Foamed concrete explosion investigated
Published:  09 July, 2010

UK: In August 2009 a contractor filled a pit to a depth of some 6m with foamed concrete. While this was setting, workers started to remove steelwork using angle grinders. There was then an explosion beneath a steel walkway on which two contractors were standing, which blew the steel plates and the workers up into the roof of the building.

The cause of the explosion was ignition of the flammable gas hydrogen evolved from foamed concrete. The particular location of the pour appears to have allowed a flammable/explosive atmosphere to accumulate within a relatively confined space beneath the walkway.

HSE has investigated the mechanism by which hydrogen was generated. The particular concrete mix included incinerator bottom ash aggregate (IBAA), which has been shown to contain a significant proportion of aluminium which is known to react with cement/concrete mixtures to form hydrogen gas.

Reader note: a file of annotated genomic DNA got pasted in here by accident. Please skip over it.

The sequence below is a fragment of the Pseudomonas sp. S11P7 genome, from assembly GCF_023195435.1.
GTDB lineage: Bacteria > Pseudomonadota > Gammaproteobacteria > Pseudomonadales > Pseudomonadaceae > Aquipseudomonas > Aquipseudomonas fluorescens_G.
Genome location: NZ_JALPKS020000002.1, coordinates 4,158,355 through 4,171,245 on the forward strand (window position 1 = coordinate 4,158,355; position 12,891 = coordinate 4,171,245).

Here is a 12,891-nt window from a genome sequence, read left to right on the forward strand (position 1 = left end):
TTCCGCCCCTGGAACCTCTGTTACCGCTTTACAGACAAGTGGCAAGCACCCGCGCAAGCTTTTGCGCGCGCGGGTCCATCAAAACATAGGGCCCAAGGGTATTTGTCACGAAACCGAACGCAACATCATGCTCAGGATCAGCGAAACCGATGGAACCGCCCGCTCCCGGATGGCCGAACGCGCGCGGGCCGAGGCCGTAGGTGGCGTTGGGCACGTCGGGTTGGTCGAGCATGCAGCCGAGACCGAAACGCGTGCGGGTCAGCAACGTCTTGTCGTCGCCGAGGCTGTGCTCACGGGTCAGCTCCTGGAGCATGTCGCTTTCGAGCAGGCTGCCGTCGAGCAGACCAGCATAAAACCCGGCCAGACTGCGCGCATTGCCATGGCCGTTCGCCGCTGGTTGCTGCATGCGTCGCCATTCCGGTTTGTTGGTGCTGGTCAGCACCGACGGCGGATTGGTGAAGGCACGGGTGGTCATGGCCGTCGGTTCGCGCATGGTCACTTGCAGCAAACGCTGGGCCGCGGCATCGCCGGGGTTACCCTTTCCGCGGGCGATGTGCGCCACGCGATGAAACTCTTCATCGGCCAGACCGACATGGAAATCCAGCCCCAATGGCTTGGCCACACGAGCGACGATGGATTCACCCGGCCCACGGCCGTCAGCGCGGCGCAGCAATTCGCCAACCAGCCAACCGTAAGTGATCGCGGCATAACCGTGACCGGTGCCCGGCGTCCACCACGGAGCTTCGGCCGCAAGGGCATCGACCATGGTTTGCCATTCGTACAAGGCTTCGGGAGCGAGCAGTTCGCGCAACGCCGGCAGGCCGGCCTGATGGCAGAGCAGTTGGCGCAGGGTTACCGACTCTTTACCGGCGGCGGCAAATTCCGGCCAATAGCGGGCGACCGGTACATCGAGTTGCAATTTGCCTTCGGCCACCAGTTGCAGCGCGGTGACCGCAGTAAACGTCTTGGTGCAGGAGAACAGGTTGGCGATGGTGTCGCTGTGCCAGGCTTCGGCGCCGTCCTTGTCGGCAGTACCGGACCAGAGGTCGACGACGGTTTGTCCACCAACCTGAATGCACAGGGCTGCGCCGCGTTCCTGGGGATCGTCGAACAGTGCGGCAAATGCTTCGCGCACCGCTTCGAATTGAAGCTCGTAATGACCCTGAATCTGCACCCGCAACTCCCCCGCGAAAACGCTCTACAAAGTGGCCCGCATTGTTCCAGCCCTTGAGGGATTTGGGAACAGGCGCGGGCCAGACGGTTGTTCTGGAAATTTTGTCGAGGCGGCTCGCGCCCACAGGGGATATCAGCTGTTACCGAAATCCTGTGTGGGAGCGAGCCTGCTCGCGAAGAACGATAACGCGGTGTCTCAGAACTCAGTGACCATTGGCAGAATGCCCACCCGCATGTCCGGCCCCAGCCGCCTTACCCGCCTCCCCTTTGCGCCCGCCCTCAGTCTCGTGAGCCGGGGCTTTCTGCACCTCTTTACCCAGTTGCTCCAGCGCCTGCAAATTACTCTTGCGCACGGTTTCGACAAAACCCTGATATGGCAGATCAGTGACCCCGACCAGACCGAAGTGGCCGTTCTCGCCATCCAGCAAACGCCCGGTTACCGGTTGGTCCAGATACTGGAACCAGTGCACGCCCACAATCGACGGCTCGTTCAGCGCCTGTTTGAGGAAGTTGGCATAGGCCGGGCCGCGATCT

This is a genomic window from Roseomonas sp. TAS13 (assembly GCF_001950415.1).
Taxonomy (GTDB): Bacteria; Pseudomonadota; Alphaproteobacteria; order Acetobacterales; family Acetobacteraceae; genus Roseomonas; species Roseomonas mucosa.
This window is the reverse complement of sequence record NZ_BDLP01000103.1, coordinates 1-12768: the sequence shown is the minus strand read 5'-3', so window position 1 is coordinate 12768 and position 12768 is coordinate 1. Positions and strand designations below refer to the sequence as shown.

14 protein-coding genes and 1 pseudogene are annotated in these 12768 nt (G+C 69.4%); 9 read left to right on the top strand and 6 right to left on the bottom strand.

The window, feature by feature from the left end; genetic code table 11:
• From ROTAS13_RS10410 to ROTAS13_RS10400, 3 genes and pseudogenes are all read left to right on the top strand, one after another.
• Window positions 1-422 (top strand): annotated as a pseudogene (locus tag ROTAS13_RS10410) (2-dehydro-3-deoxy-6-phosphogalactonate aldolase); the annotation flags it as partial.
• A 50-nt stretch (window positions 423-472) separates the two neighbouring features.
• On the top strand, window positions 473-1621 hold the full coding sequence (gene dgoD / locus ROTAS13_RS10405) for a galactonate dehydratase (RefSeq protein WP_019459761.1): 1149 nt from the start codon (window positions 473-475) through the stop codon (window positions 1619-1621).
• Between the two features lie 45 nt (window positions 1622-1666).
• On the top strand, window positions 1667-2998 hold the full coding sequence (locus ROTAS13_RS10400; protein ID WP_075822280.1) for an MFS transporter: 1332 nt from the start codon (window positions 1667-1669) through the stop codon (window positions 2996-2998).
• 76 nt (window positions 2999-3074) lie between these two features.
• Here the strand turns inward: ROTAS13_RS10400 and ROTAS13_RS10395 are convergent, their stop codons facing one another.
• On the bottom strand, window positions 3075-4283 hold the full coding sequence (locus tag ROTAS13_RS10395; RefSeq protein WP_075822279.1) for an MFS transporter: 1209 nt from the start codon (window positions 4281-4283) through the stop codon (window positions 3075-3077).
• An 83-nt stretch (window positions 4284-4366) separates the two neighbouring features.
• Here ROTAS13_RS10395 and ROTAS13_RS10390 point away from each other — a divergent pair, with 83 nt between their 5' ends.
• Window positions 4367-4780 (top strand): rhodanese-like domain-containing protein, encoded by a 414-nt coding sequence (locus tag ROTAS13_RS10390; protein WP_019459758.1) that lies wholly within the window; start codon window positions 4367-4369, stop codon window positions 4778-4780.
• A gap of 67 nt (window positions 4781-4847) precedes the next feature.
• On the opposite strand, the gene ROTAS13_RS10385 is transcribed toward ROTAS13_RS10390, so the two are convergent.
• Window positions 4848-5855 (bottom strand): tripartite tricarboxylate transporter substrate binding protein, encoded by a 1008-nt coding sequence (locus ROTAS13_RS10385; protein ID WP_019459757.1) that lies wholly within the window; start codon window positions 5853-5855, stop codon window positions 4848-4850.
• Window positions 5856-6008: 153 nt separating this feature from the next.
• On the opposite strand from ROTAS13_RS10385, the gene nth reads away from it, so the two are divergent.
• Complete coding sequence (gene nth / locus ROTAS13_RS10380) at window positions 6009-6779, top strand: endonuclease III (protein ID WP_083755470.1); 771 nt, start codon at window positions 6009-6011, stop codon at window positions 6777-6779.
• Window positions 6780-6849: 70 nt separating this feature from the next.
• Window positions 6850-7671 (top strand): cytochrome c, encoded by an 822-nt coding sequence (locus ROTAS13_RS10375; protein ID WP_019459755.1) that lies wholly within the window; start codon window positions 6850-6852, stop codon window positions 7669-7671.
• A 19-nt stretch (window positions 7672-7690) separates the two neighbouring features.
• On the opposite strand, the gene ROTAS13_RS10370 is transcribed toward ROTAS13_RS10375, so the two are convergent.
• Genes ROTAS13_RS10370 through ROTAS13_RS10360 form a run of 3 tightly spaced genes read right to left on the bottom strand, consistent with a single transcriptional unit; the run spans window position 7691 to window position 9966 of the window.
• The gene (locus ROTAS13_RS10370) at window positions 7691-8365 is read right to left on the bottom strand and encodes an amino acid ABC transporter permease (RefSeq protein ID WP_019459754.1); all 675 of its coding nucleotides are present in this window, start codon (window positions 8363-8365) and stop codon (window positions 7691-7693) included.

Where use of IBAA is being considered it is advisable to adopt certain precautions that can be found on the HSE website.

HSE has decided to take no action requiring the omission of IBAA from foamed or general concrete mixtures for use in civil engineering works, and has thus not 'banned' IBAA from being used.

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